Last month, Russia suffered one of the worst environmental disasters in its history as 21,000 tonnes of diesel oil flooded into the Arctic Circle after a diesel tank at Russian nickel and palladium giant Norilsk Nickel’s powerplant burst.
On the 29th of May, a tank containing diesel oil at the Nadezhda plant on the Taymyr peninsula in the Russian Arctic burst, spilling in excess of 20 thousand tonnes of oil products into the local environment, contaminating more than 20km of local water courses and turning the Ambarnaya River red as it carries the petrochemical plume – up to 20cm thick – slowly towards the sea.
This is one of the biggest oil product accidents ever to have occurred in the Russian Arctic, and proves what everyone knew all along – that there is no guaranteed safe way to extract or store fossil fuel products, especially in this remote and inhospitable Arctic region.
The plant is operated by a division of Nornickel, whose factories in the area have made the city of Norilsk one of the most heavily polluted places on Earth.
After the spill, reports emerged that local officials had only discovered that the catastrophe had occurred two days later, via media reports. President Vladimir Putin himself was furious, asking the head of Nornickel ‘Are we going to learn about emergency situations from social media?’ in a televised conference call. A state of emergency immediately was declared in Norilsk and the Taymyr peninsula.
It is possibly second in scale only to the 1994 Komi pipeline spill, which was, by some estimates, over eight times larger in volume than the Exxon Valdez in Alaska in 1989.
Nornickel firm blamed thawing permafrost for the disaster – but observers including Greenpeace suspect the ageing Soviet-era infrastructure was years beyond its safe use and they knew about the thawing ice.
Oil spill at the Nornickel plant spewed thousands of tonnes of oil into land and water in Taimyr, Siberia, turning the Ambarnaya River red
As Vladimir Putin declared a state of emergency, a flurry of ecologists, journalists, and officials scrambled to the area. But the public interest is always brief.
The Komi Republic in northwest Russia suffers almost constant, smaller-scale oil spills, across the country every year. The people both of Komi and of the Siberian Taimyr region share a particular misfortune of being remote enough that the disasters taking place in their homelands escape attention.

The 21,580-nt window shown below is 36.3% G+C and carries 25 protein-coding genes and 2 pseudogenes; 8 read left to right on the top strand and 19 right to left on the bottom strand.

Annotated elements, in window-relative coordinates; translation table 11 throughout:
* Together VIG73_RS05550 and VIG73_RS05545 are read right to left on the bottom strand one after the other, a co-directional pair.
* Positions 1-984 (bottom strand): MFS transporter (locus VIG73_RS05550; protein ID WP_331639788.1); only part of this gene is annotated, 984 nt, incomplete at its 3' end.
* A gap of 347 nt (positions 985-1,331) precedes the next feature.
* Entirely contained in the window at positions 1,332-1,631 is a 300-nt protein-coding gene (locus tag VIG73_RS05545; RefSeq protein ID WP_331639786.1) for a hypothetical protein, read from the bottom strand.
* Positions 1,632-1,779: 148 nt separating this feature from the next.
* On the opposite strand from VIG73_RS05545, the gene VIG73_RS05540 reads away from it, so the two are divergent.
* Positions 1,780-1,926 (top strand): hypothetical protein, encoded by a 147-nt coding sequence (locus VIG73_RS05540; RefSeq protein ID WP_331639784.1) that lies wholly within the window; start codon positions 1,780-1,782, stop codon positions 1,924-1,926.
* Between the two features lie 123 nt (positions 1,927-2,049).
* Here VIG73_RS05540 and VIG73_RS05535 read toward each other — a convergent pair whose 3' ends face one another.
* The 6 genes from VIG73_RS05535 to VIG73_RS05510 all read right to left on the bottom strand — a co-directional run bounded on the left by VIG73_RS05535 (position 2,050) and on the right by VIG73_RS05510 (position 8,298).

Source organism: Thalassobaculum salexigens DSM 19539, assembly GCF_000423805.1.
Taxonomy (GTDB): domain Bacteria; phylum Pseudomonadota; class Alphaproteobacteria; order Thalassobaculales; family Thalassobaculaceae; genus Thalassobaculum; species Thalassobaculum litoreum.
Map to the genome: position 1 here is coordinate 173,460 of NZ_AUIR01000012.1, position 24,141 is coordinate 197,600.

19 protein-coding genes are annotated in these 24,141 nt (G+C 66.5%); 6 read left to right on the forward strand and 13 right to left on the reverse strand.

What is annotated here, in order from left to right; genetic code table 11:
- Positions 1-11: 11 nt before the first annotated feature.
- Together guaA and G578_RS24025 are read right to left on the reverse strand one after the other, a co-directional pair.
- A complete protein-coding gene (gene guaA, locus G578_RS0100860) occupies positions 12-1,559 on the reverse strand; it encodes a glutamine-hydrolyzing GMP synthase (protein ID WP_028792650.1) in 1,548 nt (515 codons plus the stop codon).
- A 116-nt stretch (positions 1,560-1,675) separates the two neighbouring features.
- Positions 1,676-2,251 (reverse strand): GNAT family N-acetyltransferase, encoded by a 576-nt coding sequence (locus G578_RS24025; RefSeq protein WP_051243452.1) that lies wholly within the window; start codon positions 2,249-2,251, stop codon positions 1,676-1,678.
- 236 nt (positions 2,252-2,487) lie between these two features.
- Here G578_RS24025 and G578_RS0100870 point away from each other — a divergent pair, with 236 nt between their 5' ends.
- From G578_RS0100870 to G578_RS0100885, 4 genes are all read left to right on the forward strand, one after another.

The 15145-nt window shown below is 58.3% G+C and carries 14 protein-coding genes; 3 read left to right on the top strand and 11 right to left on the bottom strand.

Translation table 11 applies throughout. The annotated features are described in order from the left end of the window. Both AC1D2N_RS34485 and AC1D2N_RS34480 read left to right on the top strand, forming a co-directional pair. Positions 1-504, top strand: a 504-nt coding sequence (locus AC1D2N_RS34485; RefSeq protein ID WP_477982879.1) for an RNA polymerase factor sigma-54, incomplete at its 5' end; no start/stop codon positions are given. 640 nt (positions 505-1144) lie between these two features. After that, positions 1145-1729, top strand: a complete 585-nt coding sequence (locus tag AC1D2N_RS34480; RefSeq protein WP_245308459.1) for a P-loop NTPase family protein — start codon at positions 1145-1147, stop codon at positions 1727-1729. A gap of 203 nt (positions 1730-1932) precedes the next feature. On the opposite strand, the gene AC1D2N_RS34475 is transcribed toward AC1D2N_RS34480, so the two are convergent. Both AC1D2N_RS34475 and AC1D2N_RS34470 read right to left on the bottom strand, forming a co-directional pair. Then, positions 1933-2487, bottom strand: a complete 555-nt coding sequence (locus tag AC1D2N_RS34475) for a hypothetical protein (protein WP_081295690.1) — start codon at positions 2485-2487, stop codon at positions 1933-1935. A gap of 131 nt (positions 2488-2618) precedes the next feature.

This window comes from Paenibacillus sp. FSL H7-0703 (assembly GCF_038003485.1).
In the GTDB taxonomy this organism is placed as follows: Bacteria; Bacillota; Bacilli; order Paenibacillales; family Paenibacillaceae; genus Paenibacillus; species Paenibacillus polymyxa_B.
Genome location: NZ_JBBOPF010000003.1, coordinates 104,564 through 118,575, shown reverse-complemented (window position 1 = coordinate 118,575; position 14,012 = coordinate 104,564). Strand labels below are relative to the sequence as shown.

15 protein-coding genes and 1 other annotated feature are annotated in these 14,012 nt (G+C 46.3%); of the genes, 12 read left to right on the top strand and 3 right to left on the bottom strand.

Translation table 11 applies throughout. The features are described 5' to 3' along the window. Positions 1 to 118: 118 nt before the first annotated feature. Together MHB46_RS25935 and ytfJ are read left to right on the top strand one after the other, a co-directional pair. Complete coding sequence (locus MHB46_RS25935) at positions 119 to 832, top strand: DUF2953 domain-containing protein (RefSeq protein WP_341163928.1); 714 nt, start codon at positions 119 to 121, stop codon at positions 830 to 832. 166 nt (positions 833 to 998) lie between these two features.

A local fisherman said: “Apparently, the government is making a serious effort to eliminate the consequences. But the problem is that not all diesel can be removed, so water resources will be catastrophically affected.
This accident is devastating to our economy. The river is spawning, and our people go fishing there. In general, the river feeds us. It is… like a supermarket for you. In the city you can go to the store, but we live in a tundra. And if the river is polluted, there will be no more fish for us.
But we will lose not only fish. A wild deer is likely to change migration routes, so we will have to travel hundreds of kilometers for hunting.
Norilsk Nickel got off easily. They only lose money; we lose water, land, wildlife, fish resources, and the ability to provide our families with minimum income. ”
According to Vladimir Chuprov, the Project Director at Greenpeace Russia, Nornickel is claiming to have cleaned up 90% of the spill but at the same time getting in the way of allowing the water to be independently tested.
“In our experience, only up to 10% of the leaked oil products in a spill of such scale can be cleaned up. Independent data can help to cope with the consequences of the catastrophe, but hiding information only leads to total mistrust of the official information,” said Chouprov.
Nornickel is a Russian nickel and palladium mining and smelting company. Its largest operations are located in the Norilsk–Talnakh area near the Yenisei River, in northern Russia.